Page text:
### 63rd Putnam 2002

**Problem B1**

An event is a hit or a miss. The first event is a hit, the second is a miss. Thereafter the probability of a hit equals the proportion of hits in the previous trials (so, for example, the probability of a hit in the third trial is 1/2). What is the probability of exactly 50 hits in the first 100 trials?

**Solution**

Answer: 1/99.

We start by exploring n trials for small n. For n = 2, we have p(1 hit) = 1. For n = 3, we have p(1 hit) = p(2 hits) = 1/2. For n = 4, we have p(HMHH) = (1/2)(2/3), p(HMHM) = (1/2)(1/3), p(HMMH) = (1/2)(1/3), p(HMMM) = (1/2)(2/3), so p(1 hit) = 1/3, p(2 hits) = 1/3, p(3 hits) = 1/3.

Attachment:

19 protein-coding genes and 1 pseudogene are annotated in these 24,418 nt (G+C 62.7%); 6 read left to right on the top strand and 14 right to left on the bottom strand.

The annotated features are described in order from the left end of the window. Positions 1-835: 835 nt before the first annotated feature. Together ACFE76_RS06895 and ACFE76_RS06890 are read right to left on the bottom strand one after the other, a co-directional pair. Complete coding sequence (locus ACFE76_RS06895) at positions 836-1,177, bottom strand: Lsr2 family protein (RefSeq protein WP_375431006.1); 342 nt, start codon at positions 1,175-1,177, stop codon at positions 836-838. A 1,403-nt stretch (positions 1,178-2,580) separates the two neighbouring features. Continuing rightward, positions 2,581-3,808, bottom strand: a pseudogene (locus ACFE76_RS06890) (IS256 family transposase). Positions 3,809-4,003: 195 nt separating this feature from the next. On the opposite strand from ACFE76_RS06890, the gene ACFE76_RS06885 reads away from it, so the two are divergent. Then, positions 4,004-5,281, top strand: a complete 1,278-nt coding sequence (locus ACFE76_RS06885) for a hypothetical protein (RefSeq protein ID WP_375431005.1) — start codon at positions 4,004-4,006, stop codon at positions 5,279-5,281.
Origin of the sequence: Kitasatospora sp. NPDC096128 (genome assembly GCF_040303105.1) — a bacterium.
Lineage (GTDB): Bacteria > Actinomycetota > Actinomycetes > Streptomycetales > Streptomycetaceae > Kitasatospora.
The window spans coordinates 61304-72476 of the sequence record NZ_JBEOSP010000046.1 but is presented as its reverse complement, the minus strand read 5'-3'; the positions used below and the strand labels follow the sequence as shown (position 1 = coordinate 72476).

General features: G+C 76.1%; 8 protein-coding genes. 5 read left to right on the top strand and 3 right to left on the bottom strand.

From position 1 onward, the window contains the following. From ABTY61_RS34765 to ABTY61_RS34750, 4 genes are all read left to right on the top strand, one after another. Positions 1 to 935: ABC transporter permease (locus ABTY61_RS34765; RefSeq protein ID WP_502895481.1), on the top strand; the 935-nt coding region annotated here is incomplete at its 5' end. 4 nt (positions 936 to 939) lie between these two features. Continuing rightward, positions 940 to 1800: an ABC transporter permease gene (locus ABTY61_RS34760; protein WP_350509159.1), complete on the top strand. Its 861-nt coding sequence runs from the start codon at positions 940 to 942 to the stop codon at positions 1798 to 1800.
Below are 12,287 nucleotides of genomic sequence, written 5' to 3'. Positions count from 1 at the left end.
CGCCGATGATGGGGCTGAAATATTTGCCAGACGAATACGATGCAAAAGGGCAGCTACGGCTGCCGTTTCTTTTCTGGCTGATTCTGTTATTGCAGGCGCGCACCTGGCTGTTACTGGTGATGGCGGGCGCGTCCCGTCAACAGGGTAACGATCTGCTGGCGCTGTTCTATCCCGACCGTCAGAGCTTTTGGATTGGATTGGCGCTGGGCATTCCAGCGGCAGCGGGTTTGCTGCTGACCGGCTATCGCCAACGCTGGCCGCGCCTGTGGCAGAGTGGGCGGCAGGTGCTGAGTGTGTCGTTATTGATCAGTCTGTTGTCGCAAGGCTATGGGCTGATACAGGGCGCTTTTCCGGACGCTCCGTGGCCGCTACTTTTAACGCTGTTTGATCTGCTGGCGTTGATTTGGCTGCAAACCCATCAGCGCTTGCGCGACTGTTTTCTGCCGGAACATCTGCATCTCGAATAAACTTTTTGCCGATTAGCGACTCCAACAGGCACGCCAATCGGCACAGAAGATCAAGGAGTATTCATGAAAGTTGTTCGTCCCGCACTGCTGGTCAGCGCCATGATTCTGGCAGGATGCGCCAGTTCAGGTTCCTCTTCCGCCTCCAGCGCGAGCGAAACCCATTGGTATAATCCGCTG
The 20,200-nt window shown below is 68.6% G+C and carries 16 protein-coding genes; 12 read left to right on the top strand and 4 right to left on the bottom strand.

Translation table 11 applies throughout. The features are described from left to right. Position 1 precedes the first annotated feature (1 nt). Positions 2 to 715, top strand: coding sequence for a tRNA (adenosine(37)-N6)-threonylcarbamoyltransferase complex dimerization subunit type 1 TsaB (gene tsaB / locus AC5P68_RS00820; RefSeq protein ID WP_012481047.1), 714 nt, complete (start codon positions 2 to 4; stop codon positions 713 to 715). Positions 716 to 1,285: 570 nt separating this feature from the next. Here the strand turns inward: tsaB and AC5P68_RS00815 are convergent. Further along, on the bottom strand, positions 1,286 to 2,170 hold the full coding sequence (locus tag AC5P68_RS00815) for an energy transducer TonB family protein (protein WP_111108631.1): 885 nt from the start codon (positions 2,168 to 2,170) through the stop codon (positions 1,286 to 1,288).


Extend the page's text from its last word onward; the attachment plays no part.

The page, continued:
For n = 5, we have p(1 hit) = (1/3)(3/4) = 1/4, and p(2 hits) = (1/3)(1/4) + (1/3)(2/4) = 1/4. Similarly, p(3 hits) = (1/3)(2/4) + (1/3)(1/4) = 1/4 and hence p(4 hits) = 1/4. Thus we are led to conjecture that the probability of k hits in n trials is 1/(n-1) for k = 1, 2, ... , n-1. We use induction on n. We have just shown that it is true for n = 2, 3, 4, 5. Suppose it is true for n-1. Then for n, we have p(1 hit) = (1/(n-2) )( (n-2)/(n-1) ) = 1/(n-1). For k > 1, we have p(k hits) = (1/(n-2) ) ( (n-1-k)/(n-1) + (k-1)/(n-1) ) = 1/(n-1). So the result is true for n.

63rd Putnam 2002

© John Scholes

jscholes@kalva.demon.co.uk

11 Dec 2002